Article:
To what effect may be read in the words quoted above, which are of general as well as particular application. They show the natural working of the Cabinet system in dissolution, or (to speak in milder phrase) when dropping into habits of "greater freedom and less responsibility." The 'Spectator's' forecast of consequences on the present occasion may turn out to be exaggerated; but if so, it will be by good luck, for none of those consequences are forbidden by the nature of the case. It is entirely reasonable to expect them; and at another time, and by a less scrupulous Minister, they may be not merely risked but intended and ensured.

"DEAR MR LOOKER - ON,— This is to inform you, who may have commands for me, that I too came to town for the meeting of Parliament.

"The 'something in the atmosphere,' which in most places where men are assembled tells of any general predominant thought or emotion, is stronger in the House of Commons than anywhere else. You must have felt this. How the common feeling gets into the atmosphere, or how to explain the wordless communication of it to the stranger in the gallery, is beyond us, I suppose. But so it is. In a full House, and on occasions when attention is concentrated on a matter of extraordinary interest, the stranger is almost as conscious of the drift and shift of feeling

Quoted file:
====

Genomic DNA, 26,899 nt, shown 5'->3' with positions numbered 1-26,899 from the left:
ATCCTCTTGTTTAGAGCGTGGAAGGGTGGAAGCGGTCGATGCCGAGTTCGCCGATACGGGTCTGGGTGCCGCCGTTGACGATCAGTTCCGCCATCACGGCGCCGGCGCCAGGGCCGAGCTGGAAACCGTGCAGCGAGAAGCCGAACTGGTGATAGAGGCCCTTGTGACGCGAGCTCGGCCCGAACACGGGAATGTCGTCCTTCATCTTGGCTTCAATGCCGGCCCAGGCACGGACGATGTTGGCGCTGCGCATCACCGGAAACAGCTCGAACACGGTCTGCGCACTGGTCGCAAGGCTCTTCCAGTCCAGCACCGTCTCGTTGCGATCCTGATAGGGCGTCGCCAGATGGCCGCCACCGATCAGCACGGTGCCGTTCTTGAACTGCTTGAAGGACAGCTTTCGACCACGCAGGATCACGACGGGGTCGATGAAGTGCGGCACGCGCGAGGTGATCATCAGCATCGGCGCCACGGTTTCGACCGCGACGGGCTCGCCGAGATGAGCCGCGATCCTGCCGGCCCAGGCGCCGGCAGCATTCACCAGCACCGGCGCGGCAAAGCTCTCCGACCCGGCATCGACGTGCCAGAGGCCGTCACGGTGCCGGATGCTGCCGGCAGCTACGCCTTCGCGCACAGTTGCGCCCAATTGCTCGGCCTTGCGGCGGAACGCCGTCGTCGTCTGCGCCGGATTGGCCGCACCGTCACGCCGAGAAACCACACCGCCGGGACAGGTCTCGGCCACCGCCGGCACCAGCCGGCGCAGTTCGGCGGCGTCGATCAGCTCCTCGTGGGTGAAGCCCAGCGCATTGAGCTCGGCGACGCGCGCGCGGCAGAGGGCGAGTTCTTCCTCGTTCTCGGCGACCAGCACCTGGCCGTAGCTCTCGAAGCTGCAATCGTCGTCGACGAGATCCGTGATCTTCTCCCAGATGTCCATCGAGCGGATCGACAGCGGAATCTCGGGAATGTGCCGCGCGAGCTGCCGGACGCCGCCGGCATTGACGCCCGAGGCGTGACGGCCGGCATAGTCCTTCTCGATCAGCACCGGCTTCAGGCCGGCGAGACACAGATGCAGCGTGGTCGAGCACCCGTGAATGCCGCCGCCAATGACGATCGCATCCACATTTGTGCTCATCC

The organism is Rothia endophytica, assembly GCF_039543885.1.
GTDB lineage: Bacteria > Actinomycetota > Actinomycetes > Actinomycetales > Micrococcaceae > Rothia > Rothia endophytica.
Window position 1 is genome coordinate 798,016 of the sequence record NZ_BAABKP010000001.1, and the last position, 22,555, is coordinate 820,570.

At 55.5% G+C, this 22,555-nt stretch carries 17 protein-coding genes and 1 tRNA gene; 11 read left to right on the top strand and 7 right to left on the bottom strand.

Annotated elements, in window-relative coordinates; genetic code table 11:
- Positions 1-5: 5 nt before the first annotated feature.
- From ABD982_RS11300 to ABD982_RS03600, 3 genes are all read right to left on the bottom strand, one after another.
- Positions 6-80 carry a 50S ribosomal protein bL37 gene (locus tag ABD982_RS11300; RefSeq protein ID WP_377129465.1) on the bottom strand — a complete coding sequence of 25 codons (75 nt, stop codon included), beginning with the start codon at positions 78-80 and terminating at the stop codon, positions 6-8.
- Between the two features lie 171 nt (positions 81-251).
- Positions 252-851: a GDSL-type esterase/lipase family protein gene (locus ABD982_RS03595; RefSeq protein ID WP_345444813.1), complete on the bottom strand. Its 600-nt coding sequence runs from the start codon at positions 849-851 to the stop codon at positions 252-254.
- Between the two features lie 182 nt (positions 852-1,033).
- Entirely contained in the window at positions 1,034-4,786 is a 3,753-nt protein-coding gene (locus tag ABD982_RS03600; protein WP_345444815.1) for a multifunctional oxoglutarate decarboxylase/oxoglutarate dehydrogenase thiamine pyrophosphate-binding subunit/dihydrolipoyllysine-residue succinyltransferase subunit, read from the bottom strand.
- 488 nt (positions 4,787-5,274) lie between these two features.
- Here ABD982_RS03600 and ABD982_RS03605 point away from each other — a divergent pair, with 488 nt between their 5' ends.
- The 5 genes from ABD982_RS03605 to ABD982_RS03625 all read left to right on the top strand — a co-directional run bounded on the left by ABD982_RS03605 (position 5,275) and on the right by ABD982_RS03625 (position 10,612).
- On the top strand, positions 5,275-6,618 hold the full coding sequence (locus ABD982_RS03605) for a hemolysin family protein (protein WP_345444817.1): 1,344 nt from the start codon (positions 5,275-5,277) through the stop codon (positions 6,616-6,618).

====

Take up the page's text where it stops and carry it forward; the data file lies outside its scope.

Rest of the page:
in the mass of silent members as if it were a visible stream. "Remembrance of this sharpened the wish to be present at the first meeting of a House which on one side had fallen to pieces and then had been entirely re-made up. That it would fall to pieces was revealed to many; that it did fall to pieces was known to all; that it had been brought together again was generally understood. But neither in my neighbours nor my newspapers could I find any sensible knowledge of how the re-make had been accomplished. Blinds were drawn down upon that subject-which seemed strange, but not unaccountable. There is lack of knowledge, and there is lack of acknowledgment—a state of feeling better known as a disposition to 'ignore.' We who have lived in affairs have learnt that such a feeling may be universal, and yet without any understanding to make it so. No man says to another, 'Let us keep this matter dark,' but darkness there is an unspoken agreement even between friend and friend to speak not of it. So it seemed to be in the matter of the ranching of the Liberals, who had gone wild and leaderless, and how it was done and by whom. All knew it, none spoke of it; but, thought I, in the House of Commons on the first night of meeting it is a silence that will speak for itself; and I'll be there to hear.